To improve the righting ability of a fixed or retractable bulb, you can cant it to windward, though as pointed out, this can be a difficult engineering exercise to retro fit into your boat.
     
  5. gggGuest
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    gggGuest ...

    Don't forget though Chris, the original Sharpie was barking heavy, much more so than the Australian version, which might affect things.

    I guess the key sentence from the original post is "prototype like a 505" and "like a 505" might mean many things. If it means "about the same size as a 505 but with one inch of rocker" then increasing the displacement greatly might have unhappy results. If on the other hand the boat was designed with light airs in mind, has generous rocker, and a lightweight crew had trouble getting both ends in the water at the same time then the outlook for sailing it with more weight in would be considerably rosier.

    I suppose the thing that concerns me most about this as a project is the experience of the prospective owner. "Frankenboats" can be very entertaining projects, and teach you a hell of a lot, but really developing one is in many ways as difficult as developing a new boat, with the added complication that what you are starting with may be the wrong platform. So there are kinda three possibilities. One is that the boat will roughly work fairly easily, one is that it could be made to vaguely work given an awful lot of time effort and money, and the third possibility is that it will never be good no matter how much effort is put in. This development process will inevitably be even harder for someone with only moderate dinghy experience than for someone with a great deal.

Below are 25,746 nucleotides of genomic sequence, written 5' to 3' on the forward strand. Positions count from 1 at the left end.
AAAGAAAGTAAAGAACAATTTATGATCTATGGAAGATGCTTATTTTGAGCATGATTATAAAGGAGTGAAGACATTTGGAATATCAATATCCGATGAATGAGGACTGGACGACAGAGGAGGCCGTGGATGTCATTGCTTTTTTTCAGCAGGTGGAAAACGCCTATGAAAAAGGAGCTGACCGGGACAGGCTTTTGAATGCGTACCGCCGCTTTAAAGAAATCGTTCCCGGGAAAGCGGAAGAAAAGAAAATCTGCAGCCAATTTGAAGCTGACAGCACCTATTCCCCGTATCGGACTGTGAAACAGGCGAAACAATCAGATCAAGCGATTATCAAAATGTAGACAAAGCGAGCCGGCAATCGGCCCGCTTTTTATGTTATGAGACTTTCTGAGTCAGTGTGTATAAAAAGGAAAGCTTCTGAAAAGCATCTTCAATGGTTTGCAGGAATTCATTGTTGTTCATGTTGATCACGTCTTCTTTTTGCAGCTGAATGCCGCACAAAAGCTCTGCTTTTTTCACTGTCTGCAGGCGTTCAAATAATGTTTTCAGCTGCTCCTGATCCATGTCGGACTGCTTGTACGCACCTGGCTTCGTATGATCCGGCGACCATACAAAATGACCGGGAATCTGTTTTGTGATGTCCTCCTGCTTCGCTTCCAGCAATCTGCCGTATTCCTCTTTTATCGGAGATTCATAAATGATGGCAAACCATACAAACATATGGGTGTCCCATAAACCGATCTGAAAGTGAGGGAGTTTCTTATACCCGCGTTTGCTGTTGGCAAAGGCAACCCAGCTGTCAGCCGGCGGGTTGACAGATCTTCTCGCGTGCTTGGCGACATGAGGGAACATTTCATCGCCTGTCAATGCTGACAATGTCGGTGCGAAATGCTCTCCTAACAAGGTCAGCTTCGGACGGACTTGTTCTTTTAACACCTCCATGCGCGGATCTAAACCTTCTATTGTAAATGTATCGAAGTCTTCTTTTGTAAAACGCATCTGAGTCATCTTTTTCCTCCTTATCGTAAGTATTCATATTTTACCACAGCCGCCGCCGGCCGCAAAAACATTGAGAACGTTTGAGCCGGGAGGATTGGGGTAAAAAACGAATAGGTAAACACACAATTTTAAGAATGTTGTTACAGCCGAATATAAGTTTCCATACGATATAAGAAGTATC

We can also say that the development of a prototype into a first class racing boat for the mass manufacturers is about a two year process, which probably involves a number of partial redesigns on the way. See published accounts of the 29er for instance to back this up.

    So for someone fairly new to sailing a project like this has a pretty low chance of being a success without spending an awful lot of time and money. We can be pretty sure of this by considering how many full on professional design projects have turned out to be less than successful long term - few new dinghy classes seem to gain long term popularity.